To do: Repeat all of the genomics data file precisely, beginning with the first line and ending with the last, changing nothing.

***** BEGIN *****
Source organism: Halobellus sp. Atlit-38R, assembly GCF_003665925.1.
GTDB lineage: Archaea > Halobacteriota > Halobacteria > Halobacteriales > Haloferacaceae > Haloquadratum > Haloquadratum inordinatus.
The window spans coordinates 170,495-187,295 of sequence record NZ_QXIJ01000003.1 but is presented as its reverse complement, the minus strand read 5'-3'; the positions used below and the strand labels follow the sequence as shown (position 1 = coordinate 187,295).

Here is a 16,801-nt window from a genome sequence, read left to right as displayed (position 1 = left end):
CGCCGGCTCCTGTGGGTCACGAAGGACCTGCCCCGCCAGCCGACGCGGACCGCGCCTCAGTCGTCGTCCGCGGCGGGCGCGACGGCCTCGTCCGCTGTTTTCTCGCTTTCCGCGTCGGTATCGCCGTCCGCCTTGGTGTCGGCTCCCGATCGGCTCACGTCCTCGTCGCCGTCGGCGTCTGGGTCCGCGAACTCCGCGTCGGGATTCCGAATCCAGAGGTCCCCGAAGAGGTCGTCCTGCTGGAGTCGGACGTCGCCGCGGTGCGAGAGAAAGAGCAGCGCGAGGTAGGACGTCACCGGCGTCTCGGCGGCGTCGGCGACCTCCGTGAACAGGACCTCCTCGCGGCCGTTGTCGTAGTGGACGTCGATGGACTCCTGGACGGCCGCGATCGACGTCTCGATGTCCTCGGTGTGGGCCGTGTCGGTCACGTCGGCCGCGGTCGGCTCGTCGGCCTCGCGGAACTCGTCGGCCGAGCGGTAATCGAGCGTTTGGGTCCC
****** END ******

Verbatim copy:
Source organism: Halobellus sp. Atlit-38R, assembly GCF_003665925.1.
GTDB lineage: Archaea > Halobacteriota > Halobacteria > Halobacteriales > Haloferacaceae > Haloquadratum > Haloquadratum inordinatus.
The window spans coordinates 170,495-187,295 of sequence record NZ_QXIJ01000003.1 but is presented as its reverse complement, the minus strand read 5'-3'; the positions used below and the strand labels follow the sequence as shown (position 1 = coordinate 187,295).

Here is a 16,801-nt window from a genome sequence, read left to right as displayed (position 1 = left end):
CGCCGGCTCCTGTGGGTCACGAAGGACCTGCCCCGCCAGCCGACGCGGACCGCGCCTCAGTCGTCGTCCGCGGCGGGCGCGACGGCCTCGTCCGCTGTTTTCTCGCTTTCCGCGTCGGTATCGCCGTCCGCCTTGGTGTCGGCTCCCGATCGGCTCACGTCCTCGTCGCCGTCGGCGTCTGGGTCCGCGAACTCCGCGTCGGGATTCCGAATCCAGAGGTCCCCGAAGAGGTCGTCCTGCTGGAGTCGGACGTCGCCGCGGTGCGAGAGAAAGAGCAGCGCGAGGTAGGACGTCACCGGCGTCTCGGCGGCGTCGGCGACCTCCGTGAACAGGACCTCCTCGCGGCCGTTGTCGTAGTGGACGTCGATGGACTCCTGGACGGCCGCGATCGACGTCTCGATGTCCTCGGTGTGGGCCGTGTCGGTCACGTCGGCCGCGGTCGGCTCGTCGGCCTCGCGGAACTCGTCGGCCGAGCGGTAATCGAGCGTTTGGGTCCC